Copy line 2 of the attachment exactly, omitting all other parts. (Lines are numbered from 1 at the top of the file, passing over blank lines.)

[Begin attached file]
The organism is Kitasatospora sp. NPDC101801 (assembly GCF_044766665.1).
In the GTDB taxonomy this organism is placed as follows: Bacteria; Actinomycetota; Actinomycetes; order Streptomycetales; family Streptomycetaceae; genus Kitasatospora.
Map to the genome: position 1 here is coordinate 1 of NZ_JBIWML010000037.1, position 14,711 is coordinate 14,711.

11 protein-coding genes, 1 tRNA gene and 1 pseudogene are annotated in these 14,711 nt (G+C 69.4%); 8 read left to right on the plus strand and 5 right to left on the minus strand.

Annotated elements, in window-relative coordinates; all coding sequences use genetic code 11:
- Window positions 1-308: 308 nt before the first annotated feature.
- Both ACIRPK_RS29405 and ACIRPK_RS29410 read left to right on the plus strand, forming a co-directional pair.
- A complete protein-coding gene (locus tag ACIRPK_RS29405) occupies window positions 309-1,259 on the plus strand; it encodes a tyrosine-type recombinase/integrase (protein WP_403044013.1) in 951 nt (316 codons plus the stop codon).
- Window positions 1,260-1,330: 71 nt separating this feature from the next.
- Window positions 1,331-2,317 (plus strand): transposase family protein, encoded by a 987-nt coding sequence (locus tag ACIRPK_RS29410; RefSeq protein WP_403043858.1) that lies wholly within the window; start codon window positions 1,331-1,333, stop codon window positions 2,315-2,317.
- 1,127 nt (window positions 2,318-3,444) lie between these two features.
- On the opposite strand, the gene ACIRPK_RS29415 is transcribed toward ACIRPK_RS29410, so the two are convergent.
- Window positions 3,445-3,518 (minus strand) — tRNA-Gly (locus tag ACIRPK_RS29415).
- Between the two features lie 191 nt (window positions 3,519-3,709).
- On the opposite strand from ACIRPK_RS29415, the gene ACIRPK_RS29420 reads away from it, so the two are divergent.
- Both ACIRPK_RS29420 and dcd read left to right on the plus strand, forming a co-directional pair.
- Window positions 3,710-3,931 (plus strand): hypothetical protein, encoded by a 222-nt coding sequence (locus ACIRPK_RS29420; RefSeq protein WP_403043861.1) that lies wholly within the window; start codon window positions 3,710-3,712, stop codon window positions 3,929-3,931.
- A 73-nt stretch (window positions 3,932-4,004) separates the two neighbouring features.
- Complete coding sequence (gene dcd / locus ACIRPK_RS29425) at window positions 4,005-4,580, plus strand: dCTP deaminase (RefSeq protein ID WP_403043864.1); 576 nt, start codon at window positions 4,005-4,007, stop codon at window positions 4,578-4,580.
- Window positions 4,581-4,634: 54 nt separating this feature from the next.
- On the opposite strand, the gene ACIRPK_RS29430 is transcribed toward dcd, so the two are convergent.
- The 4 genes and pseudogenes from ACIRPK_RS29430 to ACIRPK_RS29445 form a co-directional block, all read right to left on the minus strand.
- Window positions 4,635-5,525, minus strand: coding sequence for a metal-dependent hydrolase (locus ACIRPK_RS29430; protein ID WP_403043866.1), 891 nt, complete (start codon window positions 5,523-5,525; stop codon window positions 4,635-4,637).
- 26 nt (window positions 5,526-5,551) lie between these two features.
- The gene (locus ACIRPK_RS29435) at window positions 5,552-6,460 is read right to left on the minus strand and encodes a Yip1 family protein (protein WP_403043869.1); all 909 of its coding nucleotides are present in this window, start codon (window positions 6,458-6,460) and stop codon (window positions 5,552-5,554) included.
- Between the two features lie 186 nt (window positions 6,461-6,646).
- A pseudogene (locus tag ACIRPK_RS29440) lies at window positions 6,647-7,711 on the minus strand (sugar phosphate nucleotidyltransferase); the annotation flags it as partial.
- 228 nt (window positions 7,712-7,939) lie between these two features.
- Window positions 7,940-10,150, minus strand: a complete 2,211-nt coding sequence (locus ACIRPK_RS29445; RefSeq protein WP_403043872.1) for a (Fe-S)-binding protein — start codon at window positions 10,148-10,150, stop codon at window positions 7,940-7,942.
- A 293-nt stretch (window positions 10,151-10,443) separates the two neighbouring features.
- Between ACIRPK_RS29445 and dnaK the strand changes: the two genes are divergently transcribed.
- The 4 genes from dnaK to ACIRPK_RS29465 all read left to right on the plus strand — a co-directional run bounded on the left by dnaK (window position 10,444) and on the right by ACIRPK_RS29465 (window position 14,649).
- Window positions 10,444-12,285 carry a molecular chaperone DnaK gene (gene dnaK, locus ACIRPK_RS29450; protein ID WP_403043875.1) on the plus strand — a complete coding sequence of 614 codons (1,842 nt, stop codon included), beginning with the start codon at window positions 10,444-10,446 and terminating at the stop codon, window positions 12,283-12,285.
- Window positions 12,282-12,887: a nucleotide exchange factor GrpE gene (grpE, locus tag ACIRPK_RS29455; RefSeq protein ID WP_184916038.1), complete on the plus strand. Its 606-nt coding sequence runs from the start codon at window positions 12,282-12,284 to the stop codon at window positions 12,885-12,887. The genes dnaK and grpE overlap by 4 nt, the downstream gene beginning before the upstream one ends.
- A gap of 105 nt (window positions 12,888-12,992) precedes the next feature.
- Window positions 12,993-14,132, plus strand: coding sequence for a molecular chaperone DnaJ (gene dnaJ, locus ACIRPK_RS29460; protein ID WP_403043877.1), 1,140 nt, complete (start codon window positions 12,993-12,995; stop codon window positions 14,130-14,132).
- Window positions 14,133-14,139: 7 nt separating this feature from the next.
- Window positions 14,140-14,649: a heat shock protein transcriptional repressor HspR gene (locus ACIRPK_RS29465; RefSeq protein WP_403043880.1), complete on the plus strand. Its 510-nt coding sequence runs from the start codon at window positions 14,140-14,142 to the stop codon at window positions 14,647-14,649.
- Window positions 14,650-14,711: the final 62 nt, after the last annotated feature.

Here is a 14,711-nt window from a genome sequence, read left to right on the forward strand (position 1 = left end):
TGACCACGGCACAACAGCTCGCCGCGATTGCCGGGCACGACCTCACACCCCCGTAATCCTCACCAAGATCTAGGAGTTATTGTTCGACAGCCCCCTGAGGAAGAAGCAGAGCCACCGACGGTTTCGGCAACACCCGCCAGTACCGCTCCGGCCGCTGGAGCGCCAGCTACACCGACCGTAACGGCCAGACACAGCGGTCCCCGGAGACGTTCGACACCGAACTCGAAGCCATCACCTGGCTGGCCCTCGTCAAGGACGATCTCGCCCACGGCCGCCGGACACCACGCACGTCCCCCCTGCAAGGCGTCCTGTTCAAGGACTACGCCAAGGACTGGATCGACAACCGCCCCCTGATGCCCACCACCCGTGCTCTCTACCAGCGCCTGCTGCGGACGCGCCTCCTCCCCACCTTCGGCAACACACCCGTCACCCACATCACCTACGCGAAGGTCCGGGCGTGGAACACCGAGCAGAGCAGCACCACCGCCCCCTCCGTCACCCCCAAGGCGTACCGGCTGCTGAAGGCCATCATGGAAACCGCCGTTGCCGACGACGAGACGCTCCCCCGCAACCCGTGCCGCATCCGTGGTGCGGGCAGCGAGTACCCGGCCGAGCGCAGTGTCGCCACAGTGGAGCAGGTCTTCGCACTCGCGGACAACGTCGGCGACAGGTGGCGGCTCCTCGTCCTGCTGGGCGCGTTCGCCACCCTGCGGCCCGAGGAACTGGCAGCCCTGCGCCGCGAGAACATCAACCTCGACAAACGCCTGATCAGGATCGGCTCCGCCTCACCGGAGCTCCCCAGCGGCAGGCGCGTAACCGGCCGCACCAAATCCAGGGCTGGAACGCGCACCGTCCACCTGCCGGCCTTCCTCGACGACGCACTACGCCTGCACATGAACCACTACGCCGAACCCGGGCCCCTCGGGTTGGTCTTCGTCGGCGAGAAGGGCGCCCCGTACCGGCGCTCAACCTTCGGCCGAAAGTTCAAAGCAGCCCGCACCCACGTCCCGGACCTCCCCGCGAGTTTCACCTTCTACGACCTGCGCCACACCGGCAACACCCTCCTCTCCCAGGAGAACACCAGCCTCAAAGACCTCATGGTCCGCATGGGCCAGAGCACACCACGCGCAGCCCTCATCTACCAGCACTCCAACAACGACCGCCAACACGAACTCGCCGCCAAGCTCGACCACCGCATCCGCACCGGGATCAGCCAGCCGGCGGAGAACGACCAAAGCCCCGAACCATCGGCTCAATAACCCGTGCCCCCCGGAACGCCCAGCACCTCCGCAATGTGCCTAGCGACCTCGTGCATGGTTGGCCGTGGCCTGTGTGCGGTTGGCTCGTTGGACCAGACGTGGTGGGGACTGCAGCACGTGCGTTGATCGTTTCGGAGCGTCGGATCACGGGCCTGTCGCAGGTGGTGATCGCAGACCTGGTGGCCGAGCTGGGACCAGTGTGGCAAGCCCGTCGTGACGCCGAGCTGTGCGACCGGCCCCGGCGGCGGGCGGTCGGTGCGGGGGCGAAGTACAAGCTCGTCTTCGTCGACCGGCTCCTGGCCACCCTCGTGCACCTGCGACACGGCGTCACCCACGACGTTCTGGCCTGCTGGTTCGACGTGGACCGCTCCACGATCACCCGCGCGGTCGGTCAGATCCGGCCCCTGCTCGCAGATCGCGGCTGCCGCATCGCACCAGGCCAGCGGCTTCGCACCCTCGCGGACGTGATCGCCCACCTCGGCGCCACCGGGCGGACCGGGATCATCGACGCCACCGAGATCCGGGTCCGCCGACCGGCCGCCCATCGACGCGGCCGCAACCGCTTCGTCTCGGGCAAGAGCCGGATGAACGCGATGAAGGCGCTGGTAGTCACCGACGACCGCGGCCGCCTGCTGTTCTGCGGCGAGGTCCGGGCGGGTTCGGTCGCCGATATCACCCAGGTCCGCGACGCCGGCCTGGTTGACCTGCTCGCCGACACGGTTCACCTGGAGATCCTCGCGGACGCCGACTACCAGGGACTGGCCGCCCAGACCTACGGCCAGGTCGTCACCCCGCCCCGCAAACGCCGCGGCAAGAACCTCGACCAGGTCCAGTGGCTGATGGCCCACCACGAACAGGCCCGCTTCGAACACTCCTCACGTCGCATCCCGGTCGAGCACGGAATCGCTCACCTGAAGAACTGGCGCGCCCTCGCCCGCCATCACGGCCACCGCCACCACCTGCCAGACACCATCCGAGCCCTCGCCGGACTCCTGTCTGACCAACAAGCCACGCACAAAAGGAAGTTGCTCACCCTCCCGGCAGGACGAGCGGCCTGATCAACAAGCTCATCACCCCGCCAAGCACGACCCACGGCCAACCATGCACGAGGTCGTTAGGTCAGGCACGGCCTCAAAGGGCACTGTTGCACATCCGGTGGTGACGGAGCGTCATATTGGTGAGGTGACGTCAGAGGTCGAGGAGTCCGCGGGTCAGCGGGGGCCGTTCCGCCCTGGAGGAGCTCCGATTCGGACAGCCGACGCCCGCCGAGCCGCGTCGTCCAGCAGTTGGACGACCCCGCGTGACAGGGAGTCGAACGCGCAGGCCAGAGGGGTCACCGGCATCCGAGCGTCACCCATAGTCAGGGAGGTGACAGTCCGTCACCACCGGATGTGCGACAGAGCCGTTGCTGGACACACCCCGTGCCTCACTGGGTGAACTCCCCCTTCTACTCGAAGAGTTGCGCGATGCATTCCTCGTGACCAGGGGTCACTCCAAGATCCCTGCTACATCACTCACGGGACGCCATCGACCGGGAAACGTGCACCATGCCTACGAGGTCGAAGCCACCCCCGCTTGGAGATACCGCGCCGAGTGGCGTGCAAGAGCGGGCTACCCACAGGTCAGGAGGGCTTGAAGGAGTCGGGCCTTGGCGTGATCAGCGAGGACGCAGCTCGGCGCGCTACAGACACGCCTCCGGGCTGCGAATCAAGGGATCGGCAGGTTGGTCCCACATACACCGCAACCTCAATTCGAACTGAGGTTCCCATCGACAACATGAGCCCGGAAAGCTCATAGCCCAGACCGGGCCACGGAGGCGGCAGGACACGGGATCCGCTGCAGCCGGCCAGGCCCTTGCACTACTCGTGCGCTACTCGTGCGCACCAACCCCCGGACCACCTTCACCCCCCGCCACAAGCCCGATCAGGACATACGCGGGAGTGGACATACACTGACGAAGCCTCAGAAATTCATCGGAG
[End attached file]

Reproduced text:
In the GTDB taxonomy this organism is placed as follows: Bacteria; Actinomycetota; Actinomycetes; order Streptomycetales; family Streptomycetaceae; genus Kitasatospora.